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Spinning Magic With Silk: Palestinian Embroidery

by Caroline Stone

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Few areas of the Middle East have a richer tradition in the ancient art of embroidery than the Holy Land – modern Israel and parts of Jordan and Syria. National and ceremonial costumes have been decorated for centuries with gold stitching and applique braid for men and elaborate, colorful embroidered patterns for women. Although Middle Eastern men seldom wear traditional costumes today, quite a few women still do. Their clothing displays not only their skillful needlework but local customs and heritage.

The national dress of any land has a significance beyond mere fashion. The color, patterns, and style of head dress often represent the wearer’s village, religious affiliation, marital status, rank, and wealth. In the Holy Land and the surrounding region, where sects of Christians, Jews, Muslims and Druse have lived uneasily alongside each other, such information might be very important.

The women’s garments that are most commonly embroidered are dresses and veils, although caftans, jackets, caps, belts, and the baggy trousers called sirwal may be decorated as well.

Since most of the Holy Land has a cold winter and a hot summer, many areas have two types of dress, one dark and the other light. The most common background colors are natural or white for summer, and black, dark blue, or red for winter. Black or purple velvet is used in some areas for special occasions. In Samaria, a striped pattern called “Heaven and Hell” is popular; red stripes symbolizing hell fire alternate with green, representing paradise.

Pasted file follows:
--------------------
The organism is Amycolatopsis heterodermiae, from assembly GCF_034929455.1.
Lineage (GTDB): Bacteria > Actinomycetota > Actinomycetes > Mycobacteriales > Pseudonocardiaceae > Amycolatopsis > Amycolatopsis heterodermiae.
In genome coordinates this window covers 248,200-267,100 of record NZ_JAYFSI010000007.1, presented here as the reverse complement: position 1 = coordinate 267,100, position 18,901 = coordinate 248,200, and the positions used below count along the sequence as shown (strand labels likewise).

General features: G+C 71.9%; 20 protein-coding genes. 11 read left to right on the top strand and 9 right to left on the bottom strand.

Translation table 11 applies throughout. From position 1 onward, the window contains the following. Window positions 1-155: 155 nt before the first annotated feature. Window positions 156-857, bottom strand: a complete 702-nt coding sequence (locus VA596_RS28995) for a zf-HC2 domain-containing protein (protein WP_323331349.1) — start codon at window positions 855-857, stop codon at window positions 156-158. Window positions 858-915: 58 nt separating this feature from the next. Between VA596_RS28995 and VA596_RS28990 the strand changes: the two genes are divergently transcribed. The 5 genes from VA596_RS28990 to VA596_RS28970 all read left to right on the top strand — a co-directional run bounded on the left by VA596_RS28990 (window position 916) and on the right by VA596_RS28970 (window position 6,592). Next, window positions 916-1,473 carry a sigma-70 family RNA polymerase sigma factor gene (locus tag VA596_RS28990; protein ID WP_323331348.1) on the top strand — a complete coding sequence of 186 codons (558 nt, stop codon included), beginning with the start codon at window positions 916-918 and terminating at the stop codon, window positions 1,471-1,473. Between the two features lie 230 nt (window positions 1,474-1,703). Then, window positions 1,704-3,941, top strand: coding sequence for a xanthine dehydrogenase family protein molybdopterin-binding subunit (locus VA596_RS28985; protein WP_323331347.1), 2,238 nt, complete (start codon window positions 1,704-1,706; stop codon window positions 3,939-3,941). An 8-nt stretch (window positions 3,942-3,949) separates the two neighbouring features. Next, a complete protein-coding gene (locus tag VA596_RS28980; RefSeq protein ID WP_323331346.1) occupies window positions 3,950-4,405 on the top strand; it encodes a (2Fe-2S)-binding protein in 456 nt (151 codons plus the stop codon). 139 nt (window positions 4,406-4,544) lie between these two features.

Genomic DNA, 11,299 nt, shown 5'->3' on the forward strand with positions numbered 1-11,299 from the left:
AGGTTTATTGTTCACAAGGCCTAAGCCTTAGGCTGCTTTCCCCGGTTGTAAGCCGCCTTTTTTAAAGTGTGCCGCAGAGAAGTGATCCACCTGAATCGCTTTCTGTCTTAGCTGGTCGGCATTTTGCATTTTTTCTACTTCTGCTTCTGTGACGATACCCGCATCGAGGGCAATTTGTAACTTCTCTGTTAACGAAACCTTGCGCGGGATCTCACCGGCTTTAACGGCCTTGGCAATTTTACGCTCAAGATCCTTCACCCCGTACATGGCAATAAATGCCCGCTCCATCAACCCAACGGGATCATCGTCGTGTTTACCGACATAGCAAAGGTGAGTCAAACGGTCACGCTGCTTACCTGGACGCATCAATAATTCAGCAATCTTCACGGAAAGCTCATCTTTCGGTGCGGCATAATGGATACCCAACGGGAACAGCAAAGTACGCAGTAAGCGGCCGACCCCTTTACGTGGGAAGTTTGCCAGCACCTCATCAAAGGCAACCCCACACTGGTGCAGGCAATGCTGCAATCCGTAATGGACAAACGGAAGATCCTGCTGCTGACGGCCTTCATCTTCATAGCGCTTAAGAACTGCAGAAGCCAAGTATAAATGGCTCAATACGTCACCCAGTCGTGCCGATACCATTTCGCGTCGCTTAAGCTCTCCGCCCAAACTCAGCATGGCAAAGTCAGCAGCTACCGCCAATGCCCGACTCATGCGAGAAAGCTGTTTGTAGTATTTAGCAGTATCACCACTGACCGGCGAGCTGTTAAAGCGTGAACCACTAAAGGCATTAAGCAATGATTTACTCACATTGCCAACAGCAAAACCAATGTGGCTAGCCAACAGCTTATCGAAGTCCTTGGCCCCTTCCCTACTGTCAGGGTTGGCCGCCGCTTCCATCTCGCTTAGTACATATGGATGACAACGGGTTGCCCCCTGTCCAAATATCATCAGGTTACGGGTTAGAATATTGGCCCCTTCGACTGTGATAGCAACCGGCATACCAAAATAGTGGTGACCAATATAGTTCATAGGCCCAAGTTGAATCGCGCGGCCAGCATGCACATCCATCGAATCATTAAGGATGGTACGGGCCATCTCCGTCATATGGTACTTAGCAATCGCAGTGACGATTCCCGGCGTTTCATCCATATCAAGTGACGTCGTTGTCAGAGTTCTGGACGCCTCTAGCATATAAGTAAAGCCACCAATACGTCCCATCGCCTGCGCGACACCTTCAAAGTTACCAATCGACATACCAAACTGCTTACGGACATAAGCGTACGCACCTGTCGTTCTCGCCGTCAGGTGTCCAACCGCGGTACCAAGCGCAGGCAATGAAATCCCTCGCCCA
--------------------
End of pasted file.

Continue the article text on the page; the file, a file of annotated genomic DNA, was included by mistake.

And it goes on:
The typical dress in the Holy Land is a one-piece garment, with a round neckline and a slit down the front. Triangular sections of cloth, sometimes in a contrasting color, are inserted at the sides to make the skirt wider. The sleeves are usually triangular also, with long hanging points, like the ones worn in medieval Europe. Women sometimes use the sleeves as purses, knotting the ends for safety. When they work, they tie the sleeves back.

Traditional dresses like the ones seen in Bethlehem may contain 21 pieces: one is the basic garment and the other 20 make up the sleeves and the side panels.

The sections of the dress that are decorated with needlework vary a little depending on local custom, but the most important piece is the embroidered square on the breast. It is often made separately, and because the embroidery strengthens the material, it frequently outlasts the dress and may be handed down from mother to daughter. During periods of mourning, the bright square is covered or removed from the dress.

In the city of Ramallah, eight miles north of Jerusalem, dresses often have two bands of embroidery down the front, like the Coptic robes of Romano-Christian Egypt and the tunics depicted in some of the early Christian mosaics from Tunisia. Two similar strips running down the back join a horizontal embroidered band along the hem, and the sleeves are often worked also, especially near the wrist.

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Tags: Middle East Holy Land Cultural Identity